2. Great article. I've been trying to run through your code (OS X Snow Leopard) and am encountering some small errors.
    sudo socketstream start
    29 Jun 11:08:06 – Starting SocketStream server…
    29 Jun 11:08:07 – Generating essential asset files to get you started…
    29 Jun 11:08:07 – Error: ENOENT, No such file or directory './public/assets'

    throw e; // process.nextTick error, or 'error' event on first tick
    Error: Unable to generate client assets libraries. Please ensure you have the latest version of SocketStream and try again

    Any thoughts?


  3. installation problem solved… had to do a little tweak in configuring redis

    This is really a great article, and thanks for putting the code online!!

  4. Pingback: Node Roundup: Porting Node to Windows, socketstream, EventEmitter2

  5. I'm getting an "Incompatible Browser" error message with Firefox 5. Does it not support the minimal requirements?

    • Hi Jake

      Socket.IO 0.6 is a little temperamental with Firefox, so developers can chose to disable 'flashsockets' support and only support browsers with native websockets. This is the SS.config.browser_check.strict setting which I believe was enabled for SocketChat.

      A new unstable version of SocketStream with Socket.IO 0.7 is nearly ready. This will have much better support for Firefox and other browsers – but we still want developers to have the final say in which browsers they wish to support (as it would be difficult to support fast real-time gaming on some of the fallback transports Socket.IO provides).


  6. Pingback: SocketStream: A WebSocket Web Framework | FunctionSource Development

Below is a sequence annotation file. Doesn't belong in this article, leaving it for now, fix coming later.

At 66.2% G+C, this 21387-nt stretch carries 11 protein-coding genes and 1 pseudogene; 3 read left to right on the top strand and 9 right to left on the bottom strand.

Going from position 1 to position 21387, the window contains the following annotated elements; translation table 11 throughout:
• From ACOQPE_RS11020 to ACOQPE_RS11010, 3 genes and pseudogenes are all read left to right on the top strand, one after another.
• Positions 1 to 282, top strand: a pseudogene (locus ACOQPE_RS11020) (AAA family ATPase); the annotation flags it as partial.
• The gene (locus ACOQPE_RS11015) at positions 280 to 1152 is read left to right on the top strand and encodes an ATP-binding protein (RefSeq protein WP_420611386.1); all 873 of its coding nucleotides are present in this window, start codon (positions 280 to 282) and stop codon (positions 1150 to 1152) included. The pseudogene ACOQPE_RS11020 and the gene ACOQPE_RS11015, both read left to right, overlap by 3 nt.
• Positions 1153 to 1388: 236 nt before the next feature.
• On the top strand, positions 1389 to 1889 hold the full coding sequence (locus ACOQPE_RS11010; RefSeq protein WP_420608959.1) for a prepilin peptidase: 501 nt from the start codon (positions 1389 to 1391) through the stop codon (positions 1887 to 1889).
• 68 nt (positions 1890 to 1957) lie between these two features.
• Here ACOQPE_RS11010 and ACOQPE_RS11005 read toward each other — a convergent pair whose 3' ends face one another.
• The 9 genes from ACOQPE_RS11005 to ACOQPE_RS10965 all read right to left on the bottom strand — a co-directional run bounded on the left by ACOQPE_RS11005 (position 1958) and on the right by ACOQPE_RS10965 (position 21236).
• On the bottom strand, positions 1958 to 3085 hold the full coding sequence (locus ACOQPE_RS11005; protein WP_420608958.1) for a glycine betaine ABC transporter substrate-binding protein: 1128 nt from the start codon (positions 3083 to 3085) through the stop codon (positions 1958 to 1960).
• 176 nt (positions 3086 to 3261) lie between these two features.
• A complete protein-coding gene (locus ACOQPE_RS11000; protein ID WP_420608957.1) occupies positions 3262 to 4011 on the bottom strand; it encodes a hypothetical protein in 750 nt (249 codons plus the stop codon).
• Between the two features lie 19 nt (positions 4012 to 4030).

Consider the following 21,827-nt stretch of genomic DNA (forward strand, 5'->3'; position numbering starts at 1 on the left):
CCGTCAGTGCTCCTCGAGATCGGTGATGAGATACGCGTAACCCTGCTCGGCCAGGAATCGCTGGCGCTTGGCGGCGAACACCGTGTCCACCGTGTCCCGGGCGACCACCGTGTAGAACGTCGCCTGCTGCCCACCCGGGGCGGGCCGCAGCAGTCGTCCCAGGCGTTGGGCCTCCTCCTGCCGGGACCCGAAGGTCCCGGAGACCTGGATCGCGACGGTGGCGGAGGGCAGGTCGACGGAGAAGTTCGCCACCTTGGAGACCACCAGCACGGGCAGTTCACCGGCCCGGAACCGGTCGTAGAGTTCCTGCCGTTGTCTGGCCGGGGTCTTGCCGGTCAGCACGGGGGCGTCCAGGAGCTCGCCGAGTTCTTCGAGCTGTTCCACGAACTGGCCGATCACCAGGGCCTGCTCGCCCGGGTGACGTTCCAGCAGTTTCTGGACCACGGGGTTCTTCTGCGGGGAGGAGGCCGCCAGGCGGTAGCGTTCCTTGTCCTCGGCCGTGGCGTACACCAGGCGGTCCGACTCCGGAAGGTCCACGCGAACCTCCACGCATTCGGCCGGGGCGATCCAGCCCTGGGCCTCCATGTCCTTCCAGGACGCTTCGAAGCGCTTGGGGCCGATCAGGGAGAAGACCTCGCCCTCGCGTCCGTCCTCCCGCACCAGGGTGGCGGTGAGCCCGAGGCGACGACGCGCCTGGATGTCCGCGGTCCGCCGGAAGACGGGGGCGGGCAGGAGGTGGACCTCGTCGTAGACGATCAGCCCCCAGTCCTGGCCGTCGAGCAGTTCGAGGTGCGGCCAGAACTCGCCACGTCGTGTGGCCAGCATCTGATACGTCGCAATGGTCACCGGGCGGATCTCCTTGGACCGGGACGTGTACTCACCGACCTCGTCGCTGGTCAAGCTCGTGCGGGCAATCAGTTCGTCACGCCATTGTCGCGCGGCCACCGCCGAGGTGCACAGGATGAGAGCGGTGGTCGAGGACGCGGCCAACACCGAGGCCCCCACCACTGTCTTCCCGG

7. Hey guys! Just a few quick tips for anyone trying to get the chat demo working:

    1. Please make sure you have the latest version of SocketStream, Redis and Node installed.
    2. For the time being, it's best to run SocketStream in WebKit browsers. It *should* work fine in FF5 and Opera (latest) with the WebSockets flags turned on (as per our docs), but you'll get the best experience in Chrome and Safari for the time being.
    3. If you receive further error messages, please open a ticket on the repo's 'issues' section on GitHub here as either I or another team member will instantly be alerted to help patch whatever behaviour is broken –


  8. Great article! I'm trying to get it running on latest node 0.5.2-pre but get this error:

    Evaluator.prototype.visitImport = function(import){

    throw e; // process.nextTick error, or 'error' event on first tick
    Error: Unable to start SocketStream as we're missing stylus.
    Please install with 'npm install stylus'. Please also check the version number if you're using a version of npm below 1.0

    But I do have stylus installed. Any ideas?

  9. Websocket API kicks ass! Iamjuststarting to learn it, it makes everything so much quicker! Love your site and all these step-by-stap examples! More of it please!

  10. your tutorials are very good, we have created our own Javascript Framework that can either work individually or you can combine it with Jquery, Prototype or any Javascript Framework. our Framework also comes with 13 Modules that ease your work and handle everything for you. Many People have Downloaded it and using it.
    it is fully documented so you can easily understand everything.

    hope you can check it on your own.

  11. Man, I wish I stumbled upon SocketStream sooner. I basically built almost the same thing with almost the exact same dir structure but in a much more rapid and less organized way. Anyway, I plan on switching to it and use at our startup and maybe contribute back.


    • Hey Mario! I’m glad you’re interested in giving SocketStream a try. If you run into any issues with it at all feel free to reach out and we’ll do our best to help.

  12. Thanks so much for the post and example app. Socketstream feels like it might be a fit for a simple multiplayer game I’m trying to build. Are you planning to update the example code to be 0.3.x compliant?

    • I don’t have plans on updating this specific example but will be building a new app using SocketStream 0.3.x that will be accompanied with it’s own tutorial at some point in the near future :)

      • Fantastic. Thanks for putting so much of yourself out there for the rest of us. Congratulations on the move to Google.

  13. Pingback: Node Roundup: Porting Node to Windows, socketstream, EventEmitter2 - Jobbook News